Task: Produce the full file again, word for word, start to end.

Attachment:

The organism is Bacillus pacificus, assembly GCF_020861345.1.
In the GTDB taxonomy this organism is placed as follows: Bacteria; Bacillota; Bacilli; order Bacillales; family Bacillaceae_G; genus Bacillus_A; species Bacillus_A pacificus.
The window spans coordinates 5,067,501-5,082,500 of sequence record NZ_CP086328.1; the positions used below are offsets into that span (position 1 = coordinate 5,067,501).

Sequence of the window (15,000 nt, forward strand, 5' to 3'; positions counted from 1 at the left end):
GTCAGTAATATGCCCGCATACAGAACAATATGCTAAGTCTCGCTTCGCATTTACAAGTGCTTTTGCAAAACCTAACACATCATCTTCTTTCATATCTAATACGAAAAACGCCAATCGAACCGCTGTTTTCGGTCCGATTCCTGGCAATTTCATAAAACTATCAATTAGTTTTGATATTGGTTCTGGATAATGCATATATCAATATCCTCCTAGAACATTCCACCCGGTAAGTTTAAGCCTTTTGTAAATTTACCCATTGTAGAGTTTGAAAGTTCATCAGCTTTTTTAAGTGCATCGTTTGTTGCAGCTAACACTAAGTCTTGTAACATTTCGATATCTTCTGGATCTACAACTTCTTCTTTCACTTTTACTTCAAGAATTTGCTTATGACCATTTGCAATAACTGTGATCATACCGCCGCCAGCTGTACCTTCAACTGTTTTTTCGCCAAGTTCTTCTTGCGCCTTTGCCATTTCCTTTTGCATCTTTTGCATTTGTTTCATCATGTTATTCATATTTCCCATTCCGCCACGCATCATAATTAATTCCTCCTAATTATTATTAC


The organism is Bacillus pacificus, assembly GCF_020861345.1.
In the GTDB taxonomy this organism is placed as follows: Bacteria; Bacillota; Bacilli; order Bacillales; family Bacillaceae_G; genus Bacillus_A; species Bacillus_A pacificus.
The window spans coordinates 5,067,501-5,082,500 of sequence record NZ_CP086328.1; the positions used below are offsets into that span (position 1 = coordinate 5,067,501).

Sequence of the window (15,000 nt, forward strand, 5' to 3'; positions counted from 1 at the left end):
GTCAGTAATATGCCCGCATACAGAACAATATGCTAAGTCTCGCTTCGCATTTACAAGTGCTTTTGCAAAACCTAACACATCATCTTCTTTCATATCTAATACGAAAAACGCCAATCGAACCGCTGTTTTCGGTCCGATTCCTGGCAATTTCATAAAACTATCAATTAGTTTTGATATTGGTTCTGGATAATGCATATATCAATATCCTCCTAGAACATTCCACCCGGTAAGTTTAAGCCTTTTGTAAATTTACCCATTGTAGAGTTTGAAAGTTCATCAGCTTTTTTAAGTGCATCGTTTGTTGCAGCTAACACTAAGTCTTGTAACATTTCGATATCTTCTGGATCTACAACTTCTTCTTTCACTTTTACTTCAAGAATTTGCTTATGACCATTTGCAATAACTGTGATCATACCGCCGCCAGCTGTACCTTCAACTGTTTTTTCGCCAAGTTCTTCTTGCGCCTTTGCCATTTCCTTTTGCATCTTTTGCATTTGTTTCATCATGTTATTCATATTTCCCATTCCGCCACGCATCATAATTAATTCCTCCTAATTATTATTAC